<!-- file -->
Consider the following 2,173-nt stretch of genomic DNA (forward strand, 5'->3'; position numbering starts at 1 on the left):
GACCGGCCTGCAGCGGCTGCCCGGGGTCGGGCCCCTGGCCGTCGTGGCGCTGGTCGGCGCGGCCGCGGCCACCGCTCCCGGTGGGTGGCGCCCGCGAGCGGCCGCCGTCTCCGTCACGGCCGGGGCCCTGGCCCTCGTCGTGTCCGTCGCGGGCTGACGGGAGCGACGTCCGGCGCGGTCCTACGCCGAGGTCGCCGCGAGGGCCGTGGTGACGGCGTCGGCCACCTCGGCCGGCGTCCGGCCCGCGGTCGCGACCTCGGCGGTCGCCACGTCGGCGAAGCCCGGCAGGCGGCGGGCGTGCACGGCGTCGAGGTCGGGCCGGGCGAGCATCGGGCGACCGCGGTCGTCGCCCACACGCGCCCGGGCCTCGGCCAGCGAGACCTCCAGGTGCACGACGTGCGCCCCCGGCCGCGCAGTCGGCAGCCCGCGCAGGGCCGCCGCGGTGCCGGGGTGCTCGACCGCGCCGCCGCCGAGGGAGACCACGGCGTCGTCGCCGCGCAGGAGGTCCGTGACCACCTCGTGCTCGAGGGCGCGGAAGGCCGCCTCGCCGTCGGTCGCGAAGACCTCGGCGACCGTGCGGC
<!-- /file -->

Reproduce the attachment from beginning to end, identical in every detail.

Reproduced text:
Consider the following 2,173-nt stretch of genomic DNA (forward strand, 5'->3'; position numbering starts at 1 on the left):
GACCGGCCTGCAGCGGCTGCCCGGGGTCGGGCCCCTGGCCGTCGTGGCGCTGGTCGGCGCGGCCGCGGCCACCGCTCCCGGTGGGTGGCGCCCGCGAGCGGCCGCCGTCTCCGTCACGGCCGGGGCCCTGGCCCTCGTCGTGTCCGTCGCGGGCTGACGGGAGCGACGTCCGGCGCGGTCCTACGCCGAGGTCGCCGCGAGGGCCGTGGTGACGGCGTCGGCCACCTCGGCCGGCGTCCGGCCCGCGGTCGCGACCTCGGCGGTCGCCACGTCGGCGAAGCCCGGCAGGCGGCGGGCGTGCACGGCGTCGAGGTCGGGCCGGGCGAGCATCGGGCGACCGCGGTCGTCGCCCACACGCGCCCGGGCCTCGGCCAGCGAGACCTCCAGGTGCACGACGTGCGCCCCCGGCCGCGCAGTCGGCAGCCCGCGCAGGGCCGCCGCGGTGCCGGGGTGCTCGACCGCGCCGCCGCCGAGGGAGACCACGGCGTCGTCGCCGCGCAGGAGGTCCGTGACCACCTCGTGCTCGAGGGCGCGGAAGGCCGCCTCGCCGTCGGTCGCGAAGACCTCGGCGACCGTGCGGC